President Uhuru Kenyatta’s failure to officially receive newly appointed foreign envoys is causing anxiety in diplomatic circles, putting at risk billions of shillings in trade and investment from some of Kenya’s most valuable partners.
At least six countries, including Zambia, Japan, Italy, France, Germany and Austria have been left in a diplomatic limbo in Kenya after the Foreign Affairs ministry suspended the accreditation of their envoys indefinitely, citing Mr Kenyatta’s busy diary.
The ministry has since advised new envoys posted to Kenya to delay their arrival until they are told of the President’s availability.
Though Mr Kenyatta’s men have stuck to the busy diary narrative, the delay in accrediting the envoys is being seen as communicating a message to the affected countries.
“Whereas there is nothing common among the countries in the list, delay in accreditation has traditionally been used as soft language of rejection or a way of expressing that the matter is not a priority,” said Macharia Munene, a professor of History and International Relations at the United States International University-Africa in Nairobi.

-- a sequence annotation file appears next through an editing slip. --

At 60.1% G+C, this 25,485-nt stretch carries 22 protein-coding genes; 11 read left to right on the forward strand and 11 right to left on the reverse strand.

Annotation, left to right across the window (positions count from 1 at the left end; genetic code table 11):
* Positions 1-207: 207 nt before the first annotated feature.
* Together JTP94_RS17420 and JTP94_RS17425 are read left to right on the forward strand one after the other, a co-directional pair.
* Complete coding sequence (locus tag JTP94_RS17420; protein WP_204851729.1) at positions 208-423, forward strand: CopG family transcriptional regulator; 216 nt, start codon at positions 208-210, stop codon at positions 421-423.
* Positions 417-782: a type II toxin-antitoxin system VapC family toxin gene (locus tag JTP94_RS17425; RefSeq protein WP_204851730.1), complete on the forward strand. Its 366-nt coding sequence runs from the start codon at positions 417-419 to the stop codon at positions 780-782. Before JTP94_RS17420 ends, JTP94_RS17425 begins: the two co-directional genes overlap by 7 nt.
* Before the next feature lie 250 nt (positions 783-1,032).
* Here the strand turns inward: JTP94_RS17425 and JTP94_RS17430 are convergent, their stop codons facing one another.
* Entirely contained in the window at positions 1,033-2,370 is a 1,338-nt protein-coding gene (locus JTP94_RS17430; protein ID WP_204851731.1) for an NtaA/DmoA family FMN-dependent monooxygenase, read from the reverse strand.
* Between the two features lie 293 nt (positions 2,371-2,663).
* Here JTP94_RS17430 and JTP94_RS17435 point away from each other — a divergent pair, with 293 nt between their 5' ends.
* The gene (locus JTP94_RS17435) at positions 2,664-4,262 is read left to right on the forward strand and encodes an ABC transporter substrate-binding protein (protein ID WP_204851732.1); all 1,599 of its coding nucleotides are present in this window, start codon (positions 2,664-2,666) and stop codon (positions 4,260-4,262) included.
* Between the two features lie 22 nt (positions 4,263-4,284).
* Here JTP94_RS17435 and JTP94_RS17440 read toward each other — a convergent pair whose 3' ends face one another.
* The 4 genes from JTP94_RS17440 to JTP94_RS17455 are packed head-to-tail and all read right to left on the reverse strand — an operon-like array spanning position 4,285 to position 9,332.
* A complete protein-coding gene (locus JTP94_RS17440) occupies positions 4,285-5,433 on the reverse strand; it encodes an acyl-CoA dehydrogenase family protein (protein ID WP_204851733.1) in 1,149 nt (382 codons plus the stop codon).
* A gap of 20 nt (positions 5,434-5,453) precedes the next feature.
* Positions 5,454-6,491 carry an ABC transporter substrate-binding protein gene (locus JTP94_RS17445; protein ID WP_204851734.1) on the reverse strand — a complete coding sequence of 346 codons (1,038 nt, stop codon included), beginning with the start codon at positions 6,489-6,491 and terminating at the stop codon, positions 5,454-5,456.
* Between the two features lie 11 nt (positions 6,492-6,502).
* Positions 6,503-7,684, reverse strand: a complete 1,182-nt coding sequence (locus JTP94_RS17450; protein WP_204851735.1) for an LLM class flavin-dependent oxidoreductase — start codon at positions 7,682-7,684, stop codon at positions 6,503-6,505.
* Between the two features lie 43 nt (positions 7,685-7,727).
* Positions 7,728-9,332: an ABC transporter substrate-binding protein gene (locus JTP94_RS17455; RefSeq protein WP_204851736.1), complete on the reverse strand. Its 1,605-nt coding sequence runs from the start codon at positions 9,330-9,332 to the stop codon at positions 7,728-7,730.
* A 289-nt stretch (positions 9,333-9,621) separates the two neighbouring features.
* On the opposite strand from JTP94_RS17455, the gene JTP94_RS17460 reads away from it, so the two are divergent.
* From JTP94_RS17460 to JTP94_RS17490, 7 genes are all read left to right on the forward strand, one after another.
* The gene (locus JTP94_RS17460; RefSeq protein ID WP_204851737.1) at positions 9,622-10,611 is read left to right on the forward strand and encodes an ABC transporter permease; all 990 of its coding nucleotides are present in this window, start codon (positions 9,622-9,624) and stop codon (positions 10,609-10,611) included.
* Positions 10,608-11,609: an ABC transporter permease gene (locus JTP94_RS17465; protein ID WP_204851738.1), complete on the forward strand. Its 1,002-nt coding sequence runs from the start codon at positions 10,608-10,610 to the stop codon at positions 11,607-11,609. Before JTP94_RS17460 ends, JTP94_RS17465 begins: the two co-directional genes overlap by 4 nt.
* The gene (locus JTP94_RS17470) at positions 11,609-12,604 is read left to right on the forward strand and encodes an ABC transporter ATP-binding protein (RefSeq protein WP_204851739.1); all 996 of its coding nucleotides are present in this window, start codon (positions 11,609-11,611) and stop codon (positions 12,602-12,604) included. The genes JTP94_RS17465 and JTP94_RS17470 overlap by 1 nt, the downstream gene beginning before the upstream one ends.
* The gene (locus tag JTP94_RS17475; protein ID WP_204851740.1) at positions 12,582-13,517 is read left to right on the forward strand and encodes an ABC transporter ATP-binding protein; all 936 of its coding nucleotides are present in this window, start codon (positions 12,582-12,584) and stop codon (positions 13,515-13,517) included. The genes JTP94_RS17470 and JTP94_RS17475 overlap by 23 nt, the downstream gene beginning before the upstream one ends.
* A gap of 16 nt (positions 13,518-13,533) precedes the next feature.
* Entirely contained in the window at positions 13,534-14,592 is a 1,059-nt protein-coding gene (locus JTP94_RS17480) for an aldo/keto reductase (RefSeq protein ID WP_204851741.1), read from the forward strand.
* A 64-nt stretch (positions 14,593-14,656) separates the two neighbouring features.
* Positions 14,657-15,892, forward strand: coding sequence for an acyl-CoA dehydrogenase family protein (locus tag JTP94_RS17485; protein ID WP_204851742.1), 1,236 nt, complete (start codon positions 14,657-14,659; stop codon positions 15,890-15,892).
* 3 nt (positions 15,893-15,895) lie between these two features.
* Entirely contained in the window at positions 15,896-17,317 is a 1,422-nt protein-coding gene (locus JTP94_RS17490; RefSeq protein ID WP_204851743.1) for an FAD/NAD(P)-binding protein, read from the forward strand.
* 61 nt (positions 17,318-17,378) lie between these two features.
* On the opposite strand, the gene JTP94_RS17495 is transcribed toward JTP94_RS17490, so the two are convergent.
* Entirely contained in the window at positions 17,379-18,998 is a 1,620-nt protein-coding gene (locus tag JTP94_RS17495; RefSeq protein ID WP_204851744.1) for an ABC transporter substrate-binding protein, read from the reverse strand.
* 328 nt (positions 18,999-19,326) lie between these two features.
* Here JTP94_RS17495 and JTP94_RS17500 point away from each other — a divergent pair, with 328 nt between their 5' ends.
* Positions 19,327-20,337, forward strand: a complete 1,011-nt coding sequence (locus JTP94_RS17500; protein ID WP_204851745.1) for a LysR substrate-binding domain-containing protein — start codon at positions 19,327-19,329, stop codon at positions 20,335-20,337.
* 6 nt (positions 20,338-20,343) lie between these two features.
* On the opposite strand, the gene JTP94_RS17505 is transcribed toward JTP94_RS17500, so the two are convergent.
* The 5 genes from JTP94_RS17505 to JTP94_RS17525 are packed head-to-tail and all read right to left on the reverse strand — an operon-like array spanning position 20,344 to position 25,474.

Top Foreign Affairs ministry officials did not respond to queries on the matter but analysts warned that delay in accrediting foreign envoys could send wrong signals to foreign capitals that Kenya is not open for business — a position that could cost the country billions of shillings in missed trade and investment opportunities.
“We cannot accept a situation where ambassadors are kept waiting without explanation. We have summoned the Cabinet secretary to appear before us next week and explain what is happening,” said Bare Shill, the vice-chair of the National Assembly’s departmental committee on Defence and Foreign Relations.“The President must create time to receive credentials from ambassadors.”
Envoys are crucial in the negotiation of trade treaties, bilateral financing deals and other areas of mutual interest and are the ones who sign bilateral assistance agreements.Ochieng Adala, a retired career diplomat, said accreditation makes one an ‘ambassadeur extraordinaire et plénipotentiaire’ meaning she or he is the head of mission with full powers to engage the State on all matters.